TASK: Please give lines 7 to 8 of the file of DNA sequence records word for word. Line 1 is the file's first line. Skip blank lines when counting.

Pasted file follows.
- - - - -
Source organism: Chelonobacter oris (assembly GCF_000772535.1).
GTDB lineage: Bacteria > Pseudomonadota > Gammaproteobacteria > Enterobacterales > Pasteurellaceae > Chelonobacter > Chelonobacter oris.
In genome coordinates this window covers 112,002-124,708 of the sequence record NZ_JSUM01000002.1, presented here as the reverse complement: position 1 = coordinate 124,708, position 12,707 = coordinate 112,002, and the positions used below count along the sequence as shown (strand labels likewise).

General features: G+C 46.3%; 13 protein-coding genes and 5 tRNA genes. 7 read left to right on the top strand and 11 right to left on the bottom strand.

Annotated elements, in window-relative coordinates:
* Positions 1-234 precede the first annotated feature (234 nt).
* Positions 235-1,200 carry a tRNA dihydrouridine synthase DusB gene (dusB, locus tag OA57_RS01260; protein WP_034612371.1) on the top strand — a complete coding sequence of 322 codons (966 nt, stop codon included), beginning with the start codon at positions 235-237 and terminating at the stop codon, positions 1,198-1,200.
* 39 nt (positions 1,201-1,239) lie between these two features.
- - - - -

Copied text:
* Positions 235-1,200 carry a tRNA dihydrouridine synthase DusB gene (dusB, locus tag OA57_RS01260; protein WP_034612371.1) on the top strand — a complete coding sequence of 322 codons (966 nt, stop codon included), beginning with the start codon at positions 235-237 and terminating at the stop codon, positions 1,198-1,200.
* 39 nt (positions 1,201-1,239) lie between these two features.